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M/s. H.D.F.C. Vs. Gautam Kumar Nag & Ors.

[Civil Appeal No.137 of 2007]

Aftab Alam, J.

1. This appeal is directed against the judgment and order dated August 9, 2005, of the Delhi High Court by which it allowed the appeals of the two respondents (defendant Nos.2 and respectively before the trial court), set aside the judgment and decree passed by the trial court and permitted the appellants to file their written statements within four weeks from the date of the judgment, directing further that the trial court would then proceed 2with the suit and dispose it of in accordance with law.

2. The appellant M/s. Housing Development and Finance Corporation (in short "HDFC") instituted a suit under Order XXXVII of the Code of Civil Procedure, 1908, for realisation of its dues against defendant No.1 (the borrower; not before this Court) and the two respondents (defendant Nos.2 & 3) who were the guarantors to the loan.

According to the case of the appellant-plaintiff, defendant No.1 who was the owner of a plot of land approached the appellant-plaintiff for a loan for constructing a house on the plot. The loan was sanctioned on October 29, 1997, and on December 9, 1997, defendant No.1 executed the Loan Agreement and a promissory note in favour of the appellant. In addition, defendant No.1 also created an equitable mortgage in favour of the plaintiff by depositing the title deeds of the plot in question.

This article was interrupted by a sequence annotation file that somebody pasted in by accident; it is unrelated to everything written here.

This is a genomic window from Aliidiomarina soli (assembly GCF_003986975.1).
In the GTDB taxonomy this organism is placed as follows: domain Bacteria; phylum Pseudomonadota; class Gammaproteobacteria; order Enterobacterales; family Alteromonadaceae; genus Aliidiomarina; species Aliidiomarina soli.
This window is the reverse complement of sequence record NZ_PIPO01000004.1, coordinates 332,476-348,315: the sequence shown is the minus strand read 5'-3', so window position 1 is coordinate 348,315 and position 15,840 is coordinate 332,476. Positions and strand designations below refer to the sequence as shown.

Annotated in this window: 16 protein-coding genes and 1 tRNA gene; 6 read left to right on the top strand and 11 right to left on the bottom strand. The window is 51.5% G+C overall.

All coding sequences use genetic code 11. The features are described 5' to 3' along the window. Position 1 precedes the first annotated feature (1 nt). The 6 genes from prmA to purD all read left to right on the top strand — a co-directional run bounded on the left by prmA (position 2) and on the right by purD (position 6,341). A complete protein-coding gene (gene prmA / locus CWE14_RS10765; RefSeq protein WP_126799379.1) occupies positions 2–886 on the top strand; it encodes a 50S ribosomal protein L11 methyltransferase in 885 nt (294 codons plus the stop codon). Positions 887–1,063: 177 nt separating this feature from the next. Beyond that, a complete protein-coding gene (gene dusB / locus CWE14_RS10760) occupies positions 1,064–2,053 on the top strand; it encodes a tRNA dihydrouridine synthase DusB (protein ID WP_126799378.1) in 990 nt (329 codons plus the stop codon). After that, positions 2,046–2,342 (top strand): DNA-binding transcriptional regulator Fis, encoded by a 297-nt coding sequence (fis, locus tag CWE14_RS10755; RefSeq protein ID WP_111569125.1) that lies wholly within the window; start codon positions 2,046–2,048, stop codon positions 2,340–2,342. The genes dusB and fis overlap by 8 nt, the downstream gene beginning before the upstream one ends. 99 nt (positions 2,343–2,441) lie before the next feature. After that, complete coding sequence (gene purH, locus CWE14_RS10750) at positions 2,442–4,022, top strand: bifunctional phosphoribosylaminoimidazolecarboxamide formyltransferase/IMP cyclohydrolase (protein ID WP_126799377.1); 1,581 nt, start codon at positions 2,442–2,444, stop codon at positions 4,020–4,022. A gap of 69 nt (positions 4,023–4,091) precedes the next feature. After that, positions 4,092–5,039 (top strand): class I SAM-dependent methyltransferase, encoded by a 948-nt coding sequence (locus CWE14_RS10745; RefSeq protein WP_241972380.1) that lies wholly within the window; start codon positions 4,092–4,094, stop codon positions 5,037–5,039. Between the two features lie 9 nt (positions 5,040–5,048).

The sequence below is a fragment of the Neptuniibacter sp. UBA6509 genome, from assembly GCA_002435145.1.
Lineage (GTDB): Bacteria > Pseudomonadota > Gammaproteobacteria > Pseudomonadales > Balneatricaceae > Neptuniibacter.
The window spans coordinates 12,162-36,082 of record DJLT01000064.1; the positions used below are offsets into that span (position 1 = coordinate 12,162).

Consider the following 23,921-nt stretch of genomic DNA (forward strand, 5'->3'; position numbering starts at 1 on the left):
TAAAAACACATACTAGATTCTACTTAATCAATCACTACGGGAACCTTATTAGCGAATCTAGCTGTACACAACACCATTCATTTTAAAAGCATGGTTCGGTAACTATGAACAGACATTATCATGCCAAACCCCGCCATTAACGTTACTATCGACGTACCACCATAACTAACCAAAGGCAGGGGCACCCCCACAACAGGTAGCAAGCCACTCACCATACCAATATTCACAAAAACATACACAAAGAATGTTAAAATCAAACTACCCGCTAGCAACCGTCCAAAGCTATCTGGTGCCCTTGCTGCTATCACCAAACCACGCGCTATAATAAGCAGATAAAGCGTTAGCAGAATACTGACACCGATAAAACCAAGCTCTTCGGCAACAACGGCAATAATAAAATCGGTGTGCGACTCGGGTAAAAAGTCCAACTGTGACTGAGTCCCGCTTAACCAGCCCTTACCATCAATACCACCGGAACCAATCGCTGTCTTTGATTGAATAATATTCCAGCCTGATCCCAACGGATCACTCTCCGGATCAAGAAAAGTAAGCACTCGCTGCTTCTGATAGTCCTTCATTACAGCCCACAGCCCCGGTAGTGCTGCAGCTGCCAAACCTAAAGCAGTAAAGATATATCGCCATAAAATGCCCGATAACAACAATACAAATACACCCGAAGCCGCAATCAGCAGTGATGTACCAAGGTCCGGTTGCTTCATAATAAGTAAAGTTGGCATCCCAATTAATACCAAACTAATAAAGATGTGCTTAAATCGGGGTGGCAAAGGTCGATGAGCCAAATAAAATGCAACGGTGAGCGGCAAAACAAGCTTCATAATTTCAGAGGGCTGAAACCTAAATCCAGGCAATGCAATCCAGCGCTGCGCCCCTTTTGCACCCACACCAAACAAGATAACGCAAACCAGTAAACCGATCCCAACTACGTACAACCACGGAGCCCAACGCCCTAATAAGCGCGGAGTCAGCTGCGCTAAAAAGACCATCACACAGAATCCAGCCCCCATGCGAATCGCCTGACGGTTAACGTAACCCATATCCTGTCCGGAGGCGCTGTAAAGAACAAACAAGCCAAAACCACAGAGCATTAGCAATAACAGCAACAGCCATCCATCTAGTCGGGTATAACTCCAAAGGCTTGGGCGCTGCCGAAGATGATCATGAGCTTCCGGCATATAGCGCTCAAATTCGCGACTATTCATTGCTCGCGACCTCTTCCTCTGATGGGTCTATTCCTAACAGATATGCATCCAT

The other two defendants, respondents before this 3Court, stood guarantee for repayment of the loan and executed the letters of guarantee on December 9, 1997. On the execution of the necessary documents the loan was disbursed to defendant No.1 in two instalments.

3. The loan amount, along with interest at the rate of 15% per annum was to be repaid in equalised monthly instalments over a period of 180 months and in case of default, according to the terms of the loan, the outstanding would attract additional interest @ 18% per annum.

4. The defendants defaulted in payment of the EMIs and as a result, a large sum was outstanding against them. The defendants did not pay the instalments despite letters and reminders. Hence, the plaintiff invoked the guarantees vide letter dated October 22, 1998, and intimated the two respondents that in case of failure to make the payment, legal proceedings would be instituted against them. Despite the aforesaid letter and legal notices sent on behalf of the appellant, the defendants did not pay the outstanding amount of Rs.4,37,350/-, and the plaintiff was thus left with no option but to institute the suit for realisation of its dues.

5. Defendant No.1 did not appear in the suit despite notice. The two defendants-respondents, however, appeared before the trial court and filed separate applications under Order XXXVII Rule 3 sub-rule (5) of the Code of Civil Procedure for permission to defend the suit.

6. The defendants' applications were based on a number of grounds but we may only advert to the one that seems to have weighed with the High Court.